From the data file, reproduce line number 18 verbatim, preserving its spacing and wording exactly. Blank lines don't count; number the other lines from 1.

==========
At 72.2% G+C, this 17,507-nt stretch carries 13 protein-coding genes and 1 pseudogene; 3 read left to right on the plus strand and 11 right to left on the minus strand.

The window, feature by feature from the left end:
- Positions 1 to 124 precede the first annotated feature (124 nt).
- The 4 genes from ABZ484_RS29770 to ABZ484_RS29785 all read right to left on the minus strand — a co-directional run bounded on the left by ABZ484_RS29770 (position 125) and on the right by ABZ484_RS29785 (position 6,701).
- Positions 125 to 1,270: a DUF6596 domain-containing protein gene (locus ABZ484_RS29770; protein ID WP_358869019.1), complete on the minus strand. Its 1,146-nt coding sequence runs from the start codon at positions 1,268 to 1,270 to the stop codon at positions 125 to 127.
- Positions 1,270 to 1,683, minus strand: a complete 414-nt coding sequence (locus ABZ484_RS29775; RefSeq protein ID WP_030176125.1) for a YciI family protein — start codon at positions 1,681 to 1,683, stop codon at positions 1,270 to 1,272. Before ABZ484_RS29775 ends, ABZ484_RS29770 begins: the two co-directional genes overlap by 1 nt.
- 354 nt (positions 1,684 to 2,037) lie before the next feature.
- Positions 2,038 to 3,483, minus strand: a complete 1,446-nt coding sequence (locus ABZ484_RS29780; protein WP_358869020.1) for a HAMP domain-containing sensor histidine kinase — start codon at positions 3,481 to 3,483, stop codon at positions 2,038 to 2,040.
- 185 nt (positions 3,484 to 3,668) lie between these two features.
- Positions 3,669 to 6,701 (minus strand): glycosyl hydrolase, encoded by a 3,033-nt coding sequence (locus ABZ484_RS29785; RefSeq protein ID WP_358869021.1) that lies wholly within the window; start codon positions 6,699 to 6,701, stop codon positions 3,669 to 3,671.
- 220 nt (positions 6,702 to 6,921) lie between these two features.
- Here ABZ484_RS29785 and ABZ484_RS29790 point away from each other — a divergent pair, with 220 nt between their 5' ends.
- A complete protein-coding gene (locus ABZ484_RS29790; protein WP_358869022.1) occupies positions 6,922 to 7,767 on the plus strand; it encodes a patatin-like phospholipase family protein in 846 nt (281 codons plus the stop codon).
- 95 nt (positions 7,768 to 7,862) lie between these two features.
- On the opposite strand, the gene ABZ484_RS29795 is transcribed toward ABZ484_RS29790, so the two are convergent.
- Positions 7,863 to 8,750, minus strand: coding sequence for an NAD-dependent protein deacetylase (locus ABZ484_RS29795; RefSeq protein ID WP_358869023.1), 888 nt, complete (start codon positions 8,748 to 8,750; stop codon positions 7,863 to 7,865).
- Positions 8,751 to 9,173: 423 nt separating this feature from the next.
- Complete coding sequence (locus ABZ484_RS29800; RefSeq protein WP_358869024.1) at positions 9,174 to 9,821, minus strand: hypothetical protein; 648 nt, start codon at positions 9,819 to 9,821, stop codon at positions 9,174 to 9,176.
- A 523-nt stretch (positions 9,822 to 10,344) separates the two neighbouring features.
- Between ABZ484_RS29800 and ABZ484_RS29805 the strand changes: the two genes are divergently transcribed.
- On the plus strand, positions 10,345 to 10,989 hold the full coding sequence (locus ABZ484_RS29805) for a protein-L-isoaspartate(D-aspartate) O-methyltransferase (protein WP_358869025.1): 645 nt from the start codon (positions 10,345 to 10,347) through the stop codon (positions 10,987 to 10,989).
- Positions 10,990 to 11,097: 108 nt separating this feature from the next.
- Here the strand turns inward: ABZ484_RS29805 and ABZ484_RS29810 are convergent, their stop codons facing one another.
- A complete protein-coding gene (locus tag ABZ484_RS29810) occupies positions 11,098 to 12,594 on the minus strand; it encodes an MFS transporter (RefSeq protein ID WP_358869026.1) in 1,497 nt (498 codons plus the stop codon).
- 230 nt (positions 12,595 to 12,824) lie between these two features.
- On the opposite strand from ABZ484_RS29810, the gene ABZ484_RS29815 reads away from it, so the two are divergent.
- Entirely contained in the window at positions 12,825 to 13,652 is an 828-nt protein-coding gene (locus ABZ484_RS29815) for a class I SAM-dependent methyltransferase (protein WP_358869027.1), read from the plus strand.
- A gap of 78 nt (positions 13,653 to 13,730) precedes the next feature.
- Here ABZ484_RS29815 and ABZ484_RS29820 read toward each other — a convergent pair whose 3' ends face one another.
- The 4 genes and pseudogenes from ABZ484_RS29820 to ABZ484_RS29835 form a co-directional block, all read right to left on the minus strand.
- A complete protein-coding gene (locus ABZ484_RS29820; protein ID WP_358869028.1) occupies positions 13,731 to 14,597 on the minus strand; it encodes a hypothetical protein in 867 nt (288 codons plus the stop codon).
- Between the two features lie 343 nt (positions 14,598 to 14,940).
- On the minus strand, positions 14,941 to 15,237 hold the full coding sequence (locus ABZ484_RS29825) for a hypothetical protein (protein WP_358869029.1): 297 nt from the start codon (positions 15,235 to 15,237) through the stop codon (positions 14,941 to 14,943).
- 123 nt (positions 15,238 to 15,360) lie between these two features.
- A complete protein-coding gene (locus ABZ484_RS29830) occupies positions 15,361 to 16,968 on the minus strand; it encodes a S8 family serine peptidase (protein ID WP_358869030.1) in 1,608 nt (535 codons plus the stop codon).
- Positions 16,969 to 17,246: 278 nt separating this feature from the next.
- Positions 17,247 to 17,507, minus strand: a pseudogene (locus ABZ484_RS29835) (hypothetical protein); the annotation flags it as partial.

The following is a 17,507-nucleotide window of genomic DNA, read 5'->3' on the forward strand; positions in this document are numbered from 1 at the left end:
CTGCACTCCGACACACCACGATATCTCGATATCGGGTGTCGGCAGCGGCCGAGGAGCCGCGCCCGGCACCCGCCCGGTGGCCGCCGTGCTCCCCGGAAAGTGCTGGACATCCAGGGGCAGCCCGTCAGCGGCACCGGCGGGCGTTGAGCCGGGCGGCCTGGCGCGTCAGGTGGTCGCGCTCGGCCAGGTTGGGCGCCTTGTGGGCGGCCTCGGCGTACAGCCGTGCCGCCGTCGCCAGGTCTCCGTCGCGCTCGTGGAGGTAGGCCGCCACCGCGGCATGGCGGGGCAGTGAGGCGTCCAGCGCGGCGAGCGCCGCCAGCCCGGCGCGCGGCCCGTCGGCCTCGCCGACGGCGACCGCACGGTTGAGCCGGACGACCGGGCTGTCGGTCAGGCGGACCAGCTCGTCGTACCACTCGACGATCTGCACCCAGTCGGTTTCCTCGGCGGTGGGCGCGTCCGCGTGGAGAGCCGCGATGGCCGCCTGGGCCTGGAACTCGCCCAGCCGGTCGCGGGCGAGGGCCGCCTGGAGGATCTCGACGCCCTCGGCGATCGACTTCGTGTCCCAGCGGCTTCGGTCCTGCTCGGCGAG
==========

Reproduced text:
- Complete coding sequence (locus ABZ484_RS29800; RefSeq protein WP_358869024.1) at positions 9,174 to 9,821, minus strand: hypothetical protein; 648 nt, start codon at positions 9,819 to 9,821, stop codon at positions 9,174 to 9,176.